Maybe even explain that encryption is one way, but can always be reversed by the inverse function of the crypto system in question, aptly named decryption. Using terms like "one way encryption" and "two way encryption" rather than "hashing" and "encryption" shows a lack of understanding.

The real problem is: them implementing a password reset does not mean they will hash (correctly) in the future; there is not much you can do about this except using a password manager and create a long, strong passphrase that is unique for this site and hope for the best.

This is especially true since they seem to want to keep the part of their system that tells staff your password (for absolutely no good reason). The implication being they keep not hashing properly - them saying staff can only see the password in that three login timeframe is not true; if the web app can access the key, so can the administrative staff. Maybe no longer the customer support staff but they shouldn’t be able to see it in the first place. That is horrifically bad design.

Depending on your location, schools as being part of the public sector have obligations to have a CISO you can contact directly, expressing your concerns. And as usual in the public sector, there ought to be an organization that is supervising the school; they should have a CISO at least, who might be quite interested in this proceeding.

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    One might also point them (i.e. the responsible persons at the school district) to the huge leak of passwords from the Adobe site which was made possible because the passwords where not properly (one-way) hashed but because all where (2-way) encrypted with the same encryption key. Also, pointing them to plaintextoffenders.com might be a good idea - because maybe they don't like to end up there. – Steffen Ullrich Nov 23 '17 at 6:13
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    It's worth noting that it is possible to have the passwords encrypted and the webservice/server not have access to the decryption key. There are a few ways to do this assymetric keys with the reset method using a different server is one. HSM storing the key and being used for encryption/decryption operations is another. Neither of these is likely to be the case here of course. – DRF Nov 23 '17 at 7:57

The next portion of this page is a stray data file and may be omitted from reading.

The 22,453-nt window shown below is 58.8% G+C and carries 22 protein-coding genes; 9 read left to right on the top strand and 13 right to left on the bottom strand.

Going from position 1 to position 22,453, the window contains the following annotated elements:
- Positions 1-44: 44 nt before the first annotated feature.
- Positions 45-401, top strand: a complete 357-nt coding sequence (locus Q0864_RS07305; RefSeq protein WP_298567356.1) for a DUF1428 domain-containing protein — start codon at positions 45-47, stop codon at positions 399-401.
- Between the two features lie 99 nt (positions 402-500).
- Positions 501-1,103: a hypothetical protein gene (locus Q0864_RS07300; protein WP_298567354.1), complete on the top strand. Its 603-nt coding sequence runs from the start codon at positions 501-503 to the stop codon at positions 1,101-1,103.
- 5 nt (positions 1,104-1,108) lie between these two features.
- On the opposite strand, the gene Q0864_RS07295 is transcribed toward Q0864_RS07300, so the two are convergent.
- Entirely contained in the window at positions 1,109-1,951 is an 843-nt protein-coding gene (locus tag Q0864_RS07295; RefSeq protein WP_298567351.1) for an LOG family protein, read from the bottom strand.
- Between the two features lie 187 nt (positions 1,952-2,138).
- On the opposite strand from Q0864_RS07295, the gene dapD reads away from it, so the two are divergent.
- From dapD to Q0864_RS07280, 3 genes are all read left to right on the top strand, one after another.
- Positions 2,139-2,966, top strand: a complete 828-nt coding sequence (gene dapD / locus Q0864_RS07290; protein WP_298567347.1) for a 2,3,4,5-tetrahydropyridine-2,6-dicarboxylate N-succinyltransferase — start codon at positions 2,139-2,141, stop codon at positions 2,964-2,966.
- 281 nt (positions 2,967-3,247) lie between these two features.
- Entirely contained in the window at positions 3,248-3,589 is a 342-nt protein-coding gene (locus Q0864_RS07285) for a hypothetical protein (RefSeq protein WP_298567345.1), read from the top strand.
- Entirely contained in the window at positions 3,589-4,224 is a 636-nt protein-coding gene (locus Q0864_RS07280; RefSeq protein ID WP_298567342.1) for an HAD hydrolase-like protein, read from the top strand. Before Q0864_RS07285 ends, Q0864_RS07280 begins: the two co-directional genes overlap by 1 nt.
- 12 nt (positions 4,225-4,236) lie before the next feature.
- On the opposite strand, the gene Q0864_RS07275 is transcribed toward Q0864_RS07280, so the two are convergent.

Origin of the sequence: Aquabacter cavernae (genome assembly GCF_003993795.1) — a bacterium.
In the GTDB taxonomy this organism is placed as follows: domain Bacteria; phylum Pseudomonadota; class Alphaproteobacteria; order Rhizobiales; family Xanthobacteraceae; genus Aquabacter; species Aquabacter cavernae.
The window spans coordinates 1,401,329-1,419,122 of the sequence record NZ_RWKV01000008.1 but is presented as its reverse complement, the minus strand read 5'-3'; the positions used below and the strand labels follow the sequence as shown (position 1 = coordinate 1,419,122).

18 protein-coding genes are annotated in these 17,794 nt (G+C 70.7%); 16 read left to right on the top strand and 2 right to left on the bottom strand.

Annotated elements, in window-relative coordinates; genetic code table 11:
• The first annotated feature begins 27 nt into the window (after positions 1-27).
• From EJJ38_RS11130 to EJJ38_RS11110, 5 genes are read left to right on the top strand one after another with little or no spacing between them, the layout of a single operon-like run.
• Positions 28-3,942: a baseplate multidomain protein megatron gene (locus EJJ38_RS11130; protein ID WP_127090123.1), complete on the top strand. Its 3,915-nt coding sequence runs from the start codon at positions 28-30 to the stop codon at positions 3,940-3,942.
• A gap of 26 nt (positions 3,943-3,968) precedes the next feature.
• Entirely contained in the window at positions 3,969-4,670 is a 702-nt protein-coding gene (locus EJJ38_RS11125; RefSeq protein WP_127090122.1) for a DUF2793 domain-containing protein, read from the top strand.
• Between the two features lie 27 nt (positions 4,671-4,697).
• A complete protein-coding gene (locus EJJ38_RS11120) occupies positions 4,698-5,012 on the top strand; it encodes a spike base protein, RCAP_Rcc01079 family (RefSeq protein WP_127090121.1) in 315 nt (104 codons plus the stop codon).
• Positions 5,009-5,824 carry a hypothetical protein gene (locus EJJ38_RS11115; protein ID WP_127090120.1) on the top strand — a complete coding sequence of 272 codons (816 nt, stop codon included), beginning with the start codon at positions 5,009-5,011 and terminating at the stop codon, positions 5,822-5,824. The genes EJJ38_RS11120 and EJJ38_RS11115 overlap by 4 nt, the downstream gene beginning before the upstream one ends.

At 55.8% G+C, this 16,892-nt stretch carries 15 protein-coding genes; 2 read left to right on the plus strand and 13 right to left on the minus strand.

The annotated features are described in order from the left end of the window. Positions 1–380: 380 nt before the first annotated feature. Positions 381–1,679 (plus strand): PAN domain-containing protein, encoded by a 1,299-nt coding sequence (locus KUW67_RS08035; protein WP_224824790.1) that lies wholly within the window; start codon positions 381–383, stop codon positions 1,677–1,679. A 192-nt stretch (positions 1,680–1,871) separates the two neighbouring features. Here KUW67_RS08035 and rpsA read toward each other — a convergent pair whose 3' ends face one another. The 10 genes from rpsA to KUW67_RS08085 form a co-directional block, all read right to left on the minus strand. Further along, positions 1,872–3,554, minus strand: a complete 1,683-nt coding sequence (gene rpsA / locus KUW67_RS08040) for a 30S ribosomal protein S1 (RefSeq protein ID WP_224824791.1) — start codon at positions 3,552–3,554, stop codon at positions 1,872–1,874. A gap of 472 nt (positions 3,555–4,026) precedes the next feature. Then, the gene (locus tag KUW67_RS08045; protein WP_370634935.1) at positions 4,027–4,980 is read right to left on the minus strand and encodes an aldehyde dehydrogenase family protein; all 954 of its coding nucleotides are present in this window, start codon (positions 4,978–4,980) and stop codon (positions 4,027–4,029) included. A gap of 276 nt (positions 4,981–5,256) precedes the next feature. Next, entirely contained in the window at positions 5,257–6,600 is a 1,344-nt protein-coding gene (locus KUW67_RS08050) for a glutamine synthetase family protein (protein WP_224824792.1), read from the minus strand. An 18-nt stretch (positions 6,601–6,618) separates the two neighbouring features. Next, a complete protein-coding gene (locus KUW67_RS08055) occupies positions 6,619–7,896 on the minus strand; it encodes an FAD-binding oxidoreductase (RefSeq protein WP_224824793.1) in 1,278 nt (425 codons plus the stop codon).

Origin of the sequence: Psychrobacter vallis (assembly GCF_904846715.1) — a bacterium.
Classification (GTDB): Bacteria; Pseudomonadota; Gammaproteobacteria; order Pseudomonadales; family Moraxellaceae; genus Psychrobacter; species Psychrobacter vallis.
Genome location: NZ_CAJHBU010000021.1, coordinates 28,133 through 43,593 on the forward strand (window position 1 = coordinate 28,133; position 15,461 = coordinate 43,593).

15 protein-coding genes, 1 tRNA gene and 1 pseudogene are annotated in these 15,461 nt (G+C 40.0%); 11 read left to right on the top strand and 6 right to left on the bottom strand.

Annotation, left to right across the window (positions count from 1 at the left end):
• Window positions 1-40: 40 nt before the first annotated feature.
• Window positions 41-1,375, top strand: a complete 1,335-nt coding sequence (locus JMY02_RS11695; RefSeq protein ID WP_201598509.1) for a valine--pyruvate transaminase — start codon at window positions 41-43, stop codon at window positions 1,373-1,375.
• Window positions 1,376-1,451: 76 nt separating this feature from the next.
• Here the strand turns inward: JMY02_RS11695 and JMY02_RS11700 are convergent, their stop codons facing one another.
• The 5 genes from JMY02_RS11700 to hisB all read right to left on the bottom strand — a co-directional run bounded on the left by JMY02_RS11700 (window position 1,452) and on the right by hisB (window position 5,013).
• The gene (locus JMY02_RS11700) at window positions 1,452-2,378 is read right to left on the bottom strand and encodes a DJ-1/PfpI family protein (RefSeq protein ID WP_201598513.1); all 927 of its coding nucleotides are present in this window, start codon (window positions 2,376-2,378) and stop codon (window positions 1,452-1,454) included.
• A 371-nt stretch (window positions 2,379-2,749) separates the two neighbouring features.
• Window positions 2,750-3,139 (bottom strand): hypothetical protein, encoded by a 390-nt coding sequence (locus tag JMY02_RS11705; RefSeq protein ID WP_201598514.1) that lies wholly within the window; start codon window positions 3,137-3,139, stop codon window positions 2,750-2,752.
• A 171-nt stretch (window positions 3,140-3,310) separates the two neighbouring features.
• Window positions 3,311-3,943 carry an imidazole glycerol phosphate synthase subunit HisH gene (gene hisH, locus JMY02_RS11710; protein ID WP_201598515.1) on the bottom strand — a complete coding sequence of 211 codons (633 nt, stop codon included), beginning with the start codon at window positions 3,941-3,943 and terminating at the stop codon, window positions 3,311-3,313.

• @SteffenUllrich plaintext offenders is why I linked the other Q/A – Tobi Nary Nov 23 '17 at 8:02
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    It is at least possible that not using the terms "hashing" and "encryption/decryption" is deliberate in order not to sound too technical, rather than showing a lack of understanding. They are simply using descriptive terms which may be commonly understood by a non-technical audience. @43Tesseracts obviously does know what he's talking about, but the school may not have picked up on that from his email. – Andrew Leach Nov 25 '17 at 8:59
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    @AndrewLeach: They are using two different terms, "one-way" and "two-way", which clearly correspond to "hashing" and "encryption", and they're using the wrong one. Doesn't change if they say "Irreversible cipher" and "reversible cipher" to sound even more technical -- the behavior is what is important not the terminology. – Ben Voigt Nov 25 '17 at 18:19
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Everyone is focusing on the encryption vs. hashing but, while that is bad in itself, I find the following more egregious:

For support reasons, the parent password is visible to certain staff until the parent has successfully signed in 3 times.

You should interpret this as "the IT staff knows my password". They openly admitted that certain members of their staff can know your password. This is beyond bad. I'm assuming this counter is reset after you change your password, so using a dummy password three times and then changing it to a 'real' password won't do anything. Don't put anything on that platform that you don't want publicly known, and if you used the same password on other sites, change them.

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    Another great reason to use a randomly generated password for each site. – Dan Nov 24 '17 at 13:06
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    And how do you stop IT staff from intercepting your password while you login to the service? If the admins want, they can extract your password anyway. I mean regardless of this 3 logins crazy policy. – akostadinov Nov 24 '17 at 13:35